In short, new research directions will continue to focus on the ultimate goal of “how to help clinical trials.” The “how to help” approach is very diverse and can be any part (or whole) of the clinical trial chain. For researchers, they first need to determine which part of a clinical trial they are studying and how their research will help the clinical trial. The researchers then select the relevant technology and the corresponding data set, and finally conduct the research.

Researchers must collaborate with relevant professional departments in order to obtain valid “real world data.” Although there are many difficulties, the lack of previous research also brings more research directions and research potential.


In summary, this paper systematically analyzes and sorts out the status of studies in clinical trial eligibility criteria. We have selected and studied more than 60 research papers and divided them into four categories: natural language processing, patient matching, evaluation of eligibility criteria, and clinical trial query. The research contents, research methods and research results of these papers are analyzed. The datasets used in each research paper were systematically combed. Models proposed in some computer papers are analyzed. The problems faced in this field are expounded from three perspectives of cross-domain, data acquisition and testing.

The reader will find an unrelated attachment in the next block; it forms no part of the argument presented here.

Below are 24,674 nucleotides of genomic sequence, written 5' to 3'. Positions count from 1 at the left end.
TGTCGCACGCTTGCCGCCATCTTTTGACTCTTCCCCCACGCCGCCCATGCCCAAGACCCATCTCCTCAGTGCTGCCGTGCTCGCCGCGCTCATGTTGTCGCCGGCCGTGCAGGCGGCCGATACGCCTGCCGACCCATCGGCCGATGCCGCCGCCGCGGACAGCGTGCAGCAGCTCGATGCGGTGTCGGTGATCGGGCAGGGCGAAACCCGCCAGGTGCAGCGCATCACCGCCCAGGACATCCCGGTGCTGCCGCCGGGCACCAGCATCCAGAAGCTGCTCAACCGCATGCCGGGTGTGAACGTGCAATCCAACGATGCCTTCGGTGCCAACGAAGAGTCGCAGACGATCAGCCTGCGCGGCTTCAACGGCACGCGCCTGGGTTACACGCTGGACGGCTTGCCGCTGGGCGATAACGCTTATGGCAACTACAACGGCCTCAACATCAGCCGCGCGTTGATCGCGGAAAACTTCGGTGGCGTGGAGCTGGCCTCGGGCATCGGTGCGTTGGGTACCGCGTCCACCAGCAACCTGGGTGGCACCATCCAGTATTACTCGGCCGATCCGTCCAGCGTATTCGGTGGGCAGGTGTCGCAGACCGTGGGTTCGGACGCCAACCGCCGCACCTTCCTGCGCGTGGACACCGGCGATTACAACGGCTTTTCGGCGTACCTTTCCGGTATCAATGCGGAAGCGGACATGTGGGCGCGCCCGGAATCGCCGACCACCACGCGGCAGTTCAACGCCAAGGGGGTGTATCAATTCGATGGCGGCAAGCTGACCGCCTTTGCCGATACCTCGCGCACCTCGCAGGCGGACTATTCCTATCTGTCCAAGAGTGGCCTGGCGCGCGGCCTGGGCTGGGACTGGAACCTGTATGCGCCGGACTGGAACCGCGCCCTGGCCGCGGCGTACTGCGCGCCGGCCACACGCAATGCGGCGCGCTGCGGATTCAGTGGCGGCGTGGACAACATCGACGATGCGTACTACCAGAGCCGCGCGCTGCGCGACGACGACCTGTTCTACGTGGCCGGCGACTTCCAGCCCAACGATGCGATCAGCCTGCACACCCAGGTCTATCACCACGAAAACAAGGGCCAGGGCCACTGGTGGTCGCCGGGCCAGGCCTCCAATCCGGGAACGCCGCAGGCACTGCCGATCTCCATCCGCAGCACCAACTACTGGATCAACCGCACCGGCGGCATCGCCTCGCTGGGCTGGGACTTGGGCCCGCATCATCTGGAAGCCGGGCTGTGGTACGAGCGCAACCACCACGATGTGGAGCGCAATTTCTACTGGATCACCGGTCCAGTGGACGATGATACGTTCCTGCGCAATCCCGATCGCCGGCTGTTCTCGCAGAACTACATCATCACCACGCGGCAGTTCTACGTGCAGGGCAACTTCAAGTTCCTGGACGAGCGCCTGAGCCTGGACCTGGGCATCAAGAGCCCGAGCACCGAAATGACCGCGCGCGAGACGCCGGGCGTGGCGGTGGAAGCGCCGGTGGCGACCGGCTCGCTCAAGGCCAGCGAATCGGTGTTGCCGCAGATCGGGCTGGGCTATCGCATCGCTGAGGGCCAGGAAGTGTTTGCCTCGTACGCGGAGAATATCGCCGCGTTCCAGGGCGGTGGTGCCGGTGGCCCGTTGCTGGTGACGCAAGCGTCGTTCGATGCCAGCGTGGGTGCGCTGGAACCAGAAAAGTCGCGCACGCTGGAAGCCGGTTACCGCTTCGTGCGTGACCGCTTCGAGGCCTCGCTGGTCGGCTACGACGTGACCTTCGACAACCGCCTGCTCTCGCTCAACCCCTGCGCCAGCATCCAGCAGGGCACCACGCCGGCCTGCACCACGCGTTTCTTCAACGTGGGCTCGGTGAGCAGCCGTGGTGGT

The development of this field is closely related to artificial intelligence technology. In the context of the emergence of electronic medical data, machine learning and deep learning allow researchers to process and analyze data more efficiently. In the future, the focus of work will be on practical applications in this field. In addition to the original patient matching and standard evaluation, large-scale applications such as clinical trial personalized medicine, clinical trial database management platform, clinical trial knowledge map, clinical trial retrieval system, and clinical trial recommendation system will be important research objects. We will continue to research how computer technologies, led by artificial intelligence, can impact clinical trials in real life.